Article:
Seven year teach.

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So, THE anniversary came and went two weeks ago. This is certainly the latest I have left it to observe the date on here. The date in question was, of course, the 1st of April. The day of fools. The day that I broke my spine, and found myself embarking on a dramatic and terrifying journey as I struggled to cope with the change in direction that my life took.

That was seven years ago, and so much has changed since then. I have written a book, embarked on a new career as a journalist, become a father (twice) and completely given up using ladders and tap dancing.

This year, I found myself spending the 1st of April deeply involved in training a new crop of wheelchair skills instructors for Back Up. It was an intense and tiring weekend, but very rewarding. Passing on the skills that I have gained felt like a great way to mark the seventh anniversary.

It's been an interesting journey, and an empowering one (I know I have mentioned it before, not least for The Guardian, but it's my anniversary , so indulge me). When I think back to my first encounter with Back Up, when Dave Ball and Sean McCallion came into the National Spinal Injuries Centre at Stoke Mandeville, it had a big impression on me. Their accomplished wheelchair skills were impressive, but as important was hearing about places they had been, and plans they were making to go skiing, or pushing up Mount Snowdon.

A few years later I jumped at the opportunity to get involved as a volunteer wheelchair skills instructor, and soon learned that being 'an example' is an integral part of the programme. I don't mean that to sound boastful. The example we offer is that we are getting on with stuff. That stuff may be different with each instructor you meet, but the desire to maximise the potential in what we 'have left' is a common denominator.

So now I find myself alongside Sean (and Stuart, Lucy and Michael), helping a new bunch of wheelchair users to get involved as instructors. I was reminded of the awkward self-consciousness I felt when I first tried to present a session. I remembered being convinced that I would make a complete mess of going down two steps, and end up in a tangled heap of limbs under my wheelchair at the bottom (I haven't yet). But I also remembered going into the spinal centre and looking at a room full of newly injured people and wondering if I could possibly offer them the shift in perspective that Back Up offered me seven years ago.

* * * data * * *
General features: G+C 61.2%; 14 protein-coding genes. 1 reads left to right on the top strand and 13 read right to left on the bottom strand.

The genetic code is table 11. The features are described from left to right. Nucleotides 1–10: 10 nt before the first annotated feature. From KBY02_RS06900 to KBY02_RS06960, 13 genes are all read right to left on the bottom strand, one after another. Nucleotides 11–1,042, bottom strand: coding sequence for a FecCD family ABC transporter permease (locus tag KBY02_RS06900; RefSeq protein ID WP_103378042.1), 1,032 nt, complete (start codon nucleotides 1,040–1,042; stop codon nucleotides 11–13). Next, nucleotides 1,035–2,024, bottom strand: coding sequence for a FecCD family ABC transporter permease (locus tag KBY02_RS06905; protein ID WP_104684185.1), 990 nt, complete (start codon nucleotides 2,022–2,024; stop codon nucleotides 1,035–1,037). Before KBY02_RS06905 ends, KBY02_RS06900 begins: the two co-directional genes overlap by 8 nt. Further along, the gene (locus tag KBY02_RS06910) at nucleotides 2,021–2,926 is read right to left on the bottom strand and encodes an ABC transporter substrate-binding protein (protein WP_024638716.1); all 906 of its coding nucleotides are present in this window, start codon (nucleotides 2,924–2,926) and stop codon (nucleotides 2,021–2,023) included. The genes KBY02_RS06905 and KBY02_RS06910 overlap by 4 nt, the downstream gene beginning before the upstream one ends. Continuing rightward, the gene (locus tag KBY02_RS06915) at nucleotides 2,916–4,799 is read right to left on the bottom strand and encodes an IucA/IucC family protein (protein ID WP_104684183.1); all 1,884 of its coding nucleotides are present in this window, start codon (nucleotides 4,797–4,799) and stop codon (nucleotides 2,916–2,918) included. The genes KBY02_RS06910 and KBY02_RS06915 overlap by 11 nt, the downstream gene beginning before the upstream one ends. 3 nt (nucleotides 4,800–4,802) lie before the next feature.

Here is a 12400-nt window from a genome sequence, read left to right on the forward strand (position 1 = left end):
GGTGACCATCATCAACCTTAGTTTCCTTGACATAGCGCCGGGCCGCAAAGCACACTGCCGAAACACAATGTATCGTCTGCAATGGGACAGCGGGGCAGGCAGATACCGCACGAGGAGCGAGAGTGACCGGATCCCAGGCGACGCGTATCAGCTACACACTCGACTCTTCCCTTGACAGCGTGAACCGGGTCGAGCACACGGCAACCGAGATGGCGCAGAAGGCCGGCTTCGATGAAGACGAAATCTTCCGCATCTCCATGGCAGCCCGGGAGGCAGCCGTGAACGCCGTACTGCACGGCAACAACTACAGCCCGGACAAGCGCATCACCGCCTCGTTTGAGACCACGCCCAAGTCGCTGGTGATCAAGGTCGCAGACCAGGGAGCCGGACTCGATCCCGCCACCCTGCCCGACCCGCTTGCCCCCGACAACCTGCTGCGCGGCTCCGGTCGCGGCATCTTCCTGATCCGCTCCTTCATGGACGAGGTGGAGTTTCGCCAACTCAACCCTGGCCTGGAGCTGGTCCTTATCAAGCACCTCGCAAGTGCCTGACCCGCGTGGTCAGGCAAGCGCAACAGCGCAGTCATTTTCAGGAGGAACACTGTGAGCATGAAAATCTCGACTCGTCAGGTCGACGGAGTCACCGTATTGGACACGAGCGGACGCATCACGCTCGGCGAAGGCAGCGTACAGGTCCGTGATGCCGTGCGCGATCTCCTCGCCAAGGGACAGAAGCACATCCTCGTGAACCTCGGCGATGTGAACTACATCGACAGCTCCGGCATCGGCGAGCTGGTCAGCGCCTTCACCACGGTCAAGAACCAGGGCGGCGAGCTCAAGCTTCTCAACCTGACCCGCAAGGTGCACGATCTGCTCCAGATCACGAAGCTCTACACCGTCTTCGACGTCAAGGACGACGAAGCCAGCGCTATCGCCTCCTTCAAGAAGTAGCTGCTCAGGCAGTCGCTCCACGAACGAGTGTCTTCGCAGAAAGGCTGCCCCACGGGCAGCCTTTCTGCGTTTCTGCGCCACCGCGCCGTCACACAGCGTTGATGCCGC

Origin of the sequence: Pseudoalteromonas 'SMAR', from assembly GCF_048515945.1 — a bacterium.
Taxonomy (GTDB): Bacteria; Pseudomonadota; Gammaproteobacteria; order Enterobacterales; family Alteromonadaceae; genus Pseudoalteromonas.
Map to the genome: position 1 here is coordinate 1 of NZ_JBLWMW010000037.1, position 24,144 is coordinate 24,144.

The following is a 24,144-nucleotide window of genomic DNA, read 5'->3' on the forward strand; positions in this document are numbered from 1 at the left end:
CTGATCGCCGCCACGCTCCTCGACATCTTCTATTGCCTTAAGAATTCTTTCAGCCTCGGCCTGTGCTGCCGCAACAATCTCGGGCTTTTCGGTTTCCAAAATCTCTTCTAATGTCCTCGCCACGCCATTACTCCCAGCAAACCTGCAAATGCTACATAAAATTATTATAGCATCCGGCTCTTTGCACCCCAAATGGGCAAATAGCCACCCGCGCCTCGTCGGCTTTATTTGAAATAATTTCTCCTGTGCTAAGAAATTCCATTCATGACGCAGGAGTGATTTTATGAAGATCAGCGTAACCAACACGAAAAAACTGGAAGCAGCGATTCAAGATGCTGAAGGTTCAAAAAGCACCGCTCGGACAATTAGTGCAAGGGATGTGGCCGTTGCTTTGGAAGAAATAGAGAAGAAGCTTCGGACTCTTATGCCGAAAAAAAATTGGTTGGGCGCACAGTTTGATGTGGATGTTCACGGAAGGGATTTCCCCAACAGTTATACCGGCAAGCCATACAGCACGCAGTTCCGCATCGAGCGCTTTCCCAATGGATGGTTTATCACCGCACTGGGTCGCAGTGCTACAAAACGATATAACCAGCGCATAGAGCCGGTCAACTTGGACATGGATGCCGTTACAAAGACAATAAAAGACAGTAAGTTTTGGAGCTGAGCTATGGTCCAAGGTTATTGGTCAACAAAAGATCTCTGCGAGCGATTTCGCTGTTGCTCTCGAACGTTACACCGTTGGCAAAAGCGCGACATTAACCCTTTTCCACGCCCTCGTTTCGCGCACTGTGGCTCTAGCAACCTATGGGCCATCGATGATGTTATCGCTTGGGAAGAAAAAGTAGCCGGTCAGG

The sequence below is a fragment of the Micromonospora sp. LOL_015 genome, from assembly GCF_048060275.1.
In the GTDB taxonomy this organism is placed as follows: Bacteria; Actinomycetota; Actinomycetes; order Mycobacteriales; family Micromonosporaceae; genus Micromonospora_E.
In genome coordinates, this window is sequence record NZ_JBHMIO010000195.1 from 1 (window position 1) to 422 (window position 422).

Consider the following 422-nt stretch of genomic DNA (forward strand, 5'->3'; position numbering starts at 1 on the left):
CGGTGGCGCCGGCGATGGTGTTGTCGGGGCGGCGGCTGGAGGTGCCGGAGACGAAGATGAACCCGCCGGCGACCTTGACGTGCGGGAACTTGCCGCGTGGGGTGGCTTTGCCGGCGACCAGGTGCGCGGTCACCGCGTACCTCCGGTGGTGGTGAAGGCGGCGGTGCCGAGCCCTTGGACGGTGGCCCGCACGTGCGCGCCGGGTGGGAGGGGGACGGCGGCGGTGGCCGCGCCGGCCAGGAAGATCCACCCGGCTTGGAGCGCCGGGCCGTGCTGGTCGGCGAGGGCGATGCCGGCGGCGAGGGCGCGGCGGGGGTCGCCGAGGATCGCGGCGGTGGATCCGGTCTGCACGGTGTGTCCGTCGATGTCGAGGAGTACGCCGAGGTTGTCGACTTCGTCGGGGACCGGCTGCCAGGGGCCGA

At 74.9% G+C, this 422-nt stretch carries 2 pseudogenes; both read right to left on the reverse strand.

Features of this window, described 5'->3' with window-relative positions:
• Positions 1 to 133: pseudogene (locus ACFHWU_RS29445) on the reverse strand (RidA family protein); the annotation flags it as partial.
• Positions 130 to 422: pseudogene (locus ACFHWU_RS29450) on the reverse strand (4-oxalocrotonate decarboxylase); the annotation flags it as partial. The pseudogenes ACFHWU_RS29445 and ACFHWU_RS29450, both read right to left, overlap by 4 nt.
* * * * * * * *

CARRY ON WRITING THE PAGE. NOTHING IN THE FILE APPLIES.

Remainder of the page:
In some ways, very little has changed in the time since my accident. I still have no feeling below the waist. I am still engaged in a constant battle with neuropathic pain. I still spend a little time every day thinking about the things that I can longer do. I still haven't been skiing.

But there are also many things that have changed. I don't view my life since as a consolation, spent gazing at the floor or looking wistfully out of the window (there was a bit of that in the first few weeks).  I'm confidently independent. I'm following a different (and enjoyable) career path. While I still have my beloved Penny, I also have two children to dote over.
Most importantly, my eyes are more often on the future than the past.

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